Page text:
Citizens' Military Training Camp
Citizens' Military Training Camps (CMTC) were military training programs of the United States. Held annually each summer during the years 1921 to 1940, the CMTC camps differed from National Guard and Organized Reserve training in that the program allowed male citizens to obtain basic military training without an obligation to call-up for active duty. The CMTC were authorized by the National Defense Act of 1920 as a compromise that rejected universal military training. The CMTC was preceded by the Plattsburg Movement, a series of summer training camps that in 1915 and 1916 hosted some 40,000 men largely of elite social classes, the later CMTC trained some 400,000 men from 1921 to 1940.
The CMTC was a continuation of the "Plattsburgh camps", a volunteer pre-enlistment training program organized by private citizens before the U.S. entry into World War I. The camps were set up and funded by the Preparedness Movement, a group of influential pro-Allied Americans. They recognized that the standing U.S. Army was far too small to affect the war and would have to expand immensely if the U.S. went to war. The Movement established the camps to train additional potential Army officers during the summers of 1915 and 1916. The largest and best known was near Plattsburgh, New York and had such students as Grenville Clark, Willard Straight, Robert Bacon, Mayor John Purroy Mitchel & Bishop James De Wolf Perry.
40,000 men (all college graduates) attended the Plattsburgh camp and other sites. They became physically fit, learned to march and shoot, and ultimately provided the cadre of a wartime officer corps. Enlistees were required to pay their own expenses. Suggestions by labor unions that talented working-class youth be invited to Plattsburgh were ignored.
These camps were formalized under the Military Training Camps Association, which in 1917 launched a monthly magazine, National Service. (In 1922, the magazine was acquired by and folded into The American Army and Navy Journal, and Gazette of the Regular, National Guard and Reserve Forces.)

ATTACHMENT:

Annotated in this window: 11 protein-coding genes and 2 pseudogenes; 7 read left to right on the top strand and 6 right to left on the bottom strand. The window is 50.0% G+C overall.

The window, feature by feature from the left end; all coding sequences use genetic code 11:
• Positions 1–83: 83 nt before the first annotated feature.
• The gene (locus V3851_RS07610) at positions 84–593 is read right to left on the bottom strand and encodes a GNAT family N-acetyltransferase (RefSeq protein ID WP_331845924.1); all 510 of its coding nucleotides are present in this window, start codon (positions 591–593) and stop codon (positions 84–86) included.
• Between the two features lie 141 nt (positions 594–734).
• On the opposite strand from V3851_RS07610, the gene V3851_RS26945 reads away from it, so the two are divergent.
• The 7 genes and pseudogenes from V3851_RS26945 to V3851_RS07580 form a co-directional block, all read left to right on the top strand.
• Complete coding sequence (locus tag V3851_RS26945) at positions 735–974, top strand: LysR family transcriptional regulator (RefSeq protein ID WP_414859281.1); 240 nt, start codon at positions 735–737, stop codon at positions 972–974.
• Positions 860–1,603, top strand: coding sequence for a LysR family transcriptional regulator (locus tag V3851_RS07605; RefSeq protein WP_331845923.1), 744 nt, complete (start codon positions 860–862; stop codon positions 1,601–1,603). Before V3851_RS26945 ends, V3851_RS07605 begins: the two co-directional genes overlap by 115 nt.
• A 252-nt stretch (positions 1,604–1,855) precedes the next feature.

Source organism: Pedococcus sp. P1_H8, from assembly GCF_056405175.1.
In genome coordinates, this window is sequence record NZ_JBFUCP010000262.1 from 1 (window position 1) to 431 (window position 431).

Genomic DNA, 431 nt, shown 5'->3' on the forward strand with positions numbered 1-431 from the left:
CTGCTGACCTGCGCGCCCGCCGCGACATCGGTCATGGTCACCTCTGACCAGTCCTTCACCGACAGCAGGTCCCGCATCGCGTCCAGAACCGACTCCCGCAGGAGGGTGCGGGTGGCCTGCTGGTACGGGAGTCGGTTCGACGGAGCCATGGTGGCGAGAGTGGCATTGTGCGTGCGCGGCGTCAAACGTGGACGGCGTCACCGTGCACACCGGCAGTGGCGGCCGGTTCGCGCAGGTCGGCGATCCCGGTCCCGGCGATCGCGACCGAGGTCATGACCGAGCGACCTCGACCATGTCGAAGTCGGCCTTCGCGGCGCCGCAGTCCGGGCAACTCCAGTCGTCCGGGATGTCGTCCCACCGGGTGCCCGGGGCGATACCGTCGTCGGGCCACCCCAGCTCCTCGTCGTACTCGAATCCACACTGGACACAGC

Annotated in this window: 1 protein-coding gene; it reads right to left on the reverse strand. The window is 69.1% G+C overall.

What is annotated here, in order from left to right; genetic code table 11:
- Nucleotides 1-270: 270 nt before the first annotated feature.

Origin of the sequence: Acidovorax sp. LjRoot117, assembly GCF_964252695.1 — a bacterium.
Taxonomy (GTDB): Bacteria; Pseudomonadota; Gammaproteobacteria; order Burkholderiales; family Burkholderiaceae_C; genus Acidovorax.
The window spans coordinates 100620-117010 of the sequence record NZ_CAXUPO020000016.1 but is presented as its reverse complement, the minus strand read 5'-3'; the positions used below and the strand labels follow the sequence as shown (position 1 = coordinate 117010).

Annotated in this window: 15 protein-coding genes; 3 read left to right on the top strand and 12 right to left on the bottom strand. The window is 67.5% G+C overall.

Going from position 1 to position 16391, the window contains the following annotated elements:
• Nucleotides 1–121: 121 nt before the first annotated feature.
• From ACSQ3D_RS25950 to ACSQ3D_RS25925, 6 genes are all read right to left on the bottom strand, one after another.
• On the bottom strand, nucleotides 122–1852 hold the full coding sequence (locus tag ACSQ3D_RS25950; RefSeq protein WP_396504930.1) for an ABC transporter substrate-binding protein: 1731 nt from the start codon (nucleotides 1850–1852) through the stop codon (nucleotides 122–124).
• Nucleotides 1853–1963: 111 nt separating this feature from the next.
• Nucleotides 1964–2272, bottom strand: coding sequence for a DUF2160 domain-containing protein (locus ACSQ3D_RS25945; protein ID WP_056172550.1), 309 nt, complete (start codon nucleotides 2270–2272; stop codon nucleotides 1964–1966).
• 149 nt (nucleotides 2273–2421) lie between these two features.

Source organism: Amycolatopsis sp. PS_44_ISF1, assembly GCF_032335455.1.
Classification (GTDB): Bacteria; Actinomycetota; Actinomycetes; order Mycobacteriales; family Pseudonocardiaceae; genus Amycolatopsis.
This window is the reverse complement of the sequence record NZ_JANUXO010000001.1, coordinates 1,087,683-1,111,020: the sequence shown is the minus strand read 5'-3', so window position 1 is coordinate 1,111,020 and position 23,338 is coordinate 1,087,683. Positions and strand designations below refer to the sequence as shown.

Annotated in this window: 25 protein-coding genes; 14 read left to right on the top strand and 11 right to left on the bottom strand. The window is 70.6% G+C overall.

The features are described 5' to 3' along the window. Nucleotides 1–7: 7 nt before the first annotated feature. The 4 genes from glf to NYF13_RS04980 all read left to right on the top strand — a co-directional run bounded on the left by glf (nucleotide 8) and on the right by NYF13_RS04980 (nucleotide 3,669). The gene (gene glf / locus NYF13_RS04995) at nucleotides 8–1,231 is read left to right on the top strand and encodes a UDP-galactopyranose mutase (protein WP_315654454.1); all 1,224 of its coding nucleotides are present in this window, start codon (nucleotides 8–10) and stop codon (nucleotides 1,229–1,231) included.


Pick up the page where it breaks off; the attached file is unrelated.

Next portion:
CMTC camps were a month in length and held at about 50 Army posts nationally. At their peak in 1928 and 1929, about 40,000 men received training, but as a whole the camps were a disappointment at their multiplicity of stated goals, but particularly in the commissioning of Organized Reserve officers. The program established that participants could receive a Reserve commission as a second lieutenant by completing four successive summer courses (titled Basic, White, Red, and Blue), but only 5,000 such commissions were awarded over the 20-year history of the CMTC. Apparently, no records exist that document total participation, but it is estimated that 400,000 men had at least one summer of training.
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- Colonel Roosevelt, by Edmund Morris, page 433, published 2010 by Random House, ISBN 9780375504877
- Perry, Ralph Barton (4 September 2018). "The Plattsburg Movement: A Chapter of America's Participation in the World War". E.P. Dutton. Retrieved 4 September 2018 – via Google Books.
- *Clifford, J. Garry (1972). Citizen Soldiers: The Plattsburg Training Camp Movement, 1913–1920. University Press of Kentucky. ISBN 0813112621. OCLC 493383.
- Slotkin, Richard. "The Lost Battalions: the Great War and the crisis of American nationality"
- "Magazine to Push National Service" (PDF). The New York Times. February 5, 1917. Retrieved September 10, 2011.
- Kington, Donald M., Forgotten Summers: The Story of the Citizens' Military Training Camps, 1921–1940, Two Decades Publishing (1995), ISBN 0-9645789-0-5
- National Park Service (2010-07-09). "National Register Information System". National Register of Historic Places. National Park Service.
- Kington, Donald M. (1995). Forgotten summers : the story of the Citizens' Military Training Camps, 1921-1940. San Francisco, CA: Two Decades Pub. ISBN 0964578905. OCLC 33986603.
- The Plattsburger. [Wynkoop, Hallenbeck, Crawford Co.] 1917. OCLC 5527390.
- The Red, White and Blue Manuals: ... a Text Book for the Citizens' Military Training Camp. Ohns Hopkins Press. 1921. OCLC 4785515. Other editions are available.